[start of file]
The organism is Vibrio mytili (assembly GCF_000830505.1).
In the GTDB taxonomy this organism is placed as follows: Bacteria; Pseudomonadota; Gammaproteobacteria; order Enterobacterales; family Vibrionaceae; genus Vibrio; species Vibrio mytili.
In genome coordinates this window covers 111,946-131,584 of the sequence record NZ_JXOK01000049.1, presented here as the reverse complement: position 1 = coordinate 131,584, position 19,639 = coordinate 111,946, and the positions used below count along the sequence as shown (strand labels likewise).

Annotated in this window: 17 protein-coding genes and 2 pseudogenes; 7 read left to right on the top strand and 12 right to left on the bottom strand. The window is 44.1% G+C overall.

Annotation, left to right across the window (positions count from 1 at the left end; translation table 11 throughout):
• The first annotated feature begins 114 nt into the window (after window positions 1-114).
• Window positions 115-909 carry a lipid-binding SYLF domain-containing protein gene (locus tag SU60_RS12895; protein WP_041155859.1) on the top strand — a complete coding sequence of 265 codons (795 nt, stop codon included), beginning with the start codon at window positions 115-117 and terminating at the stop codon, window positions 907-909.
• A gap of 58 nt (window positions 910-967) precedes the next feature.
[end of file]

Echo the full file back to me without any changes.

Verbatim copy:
The organism is Vibrio mytili (assembly GCF_000830505.1).
In the GTDB taxonomy this organism is placed as follows: Bacteria; Pseudomonadota; Gammaproteobacteria; order Enterobacterales; family Vibrionaceae; genus Vibrio; species Vibrio mytili.
In genome coordinates this window covers 111,946-131,584 of the sequence record NZ_JXOK01000049.1, presented here as the reverse complement: position 1 = coordinate 131,584, position 19,639 = coordinate 111,946, and the positions used below count along the sequence as shown (strand labels likewise).

Annotated in this window: 17 protein-coding genes and 2 pseudogenes; 7 read left to right on the top strand and 12 right to left on the bottom strand. The window is 44.1% G+C overall.

Annotation, left to right across the window (positions count from 1 at the left end; translation table 11 throughout):
• The first annotated feature begins 114 nt into the window (after window positions 1-114).
• Window positions 115-909 carry a lipid-binding SYLF domain-containing protein gene (locus tag SU60_RS12895; protein WP_041155859.1) on the top strand — a complete coding sequence of 265 codons (795 nt, stop codon included), beginning with the start codon at window positions 115-117 and terminating at the stop codon, window positions 907-909.
• A gap of 58 nt (window positions 910-967) precedes the next feature.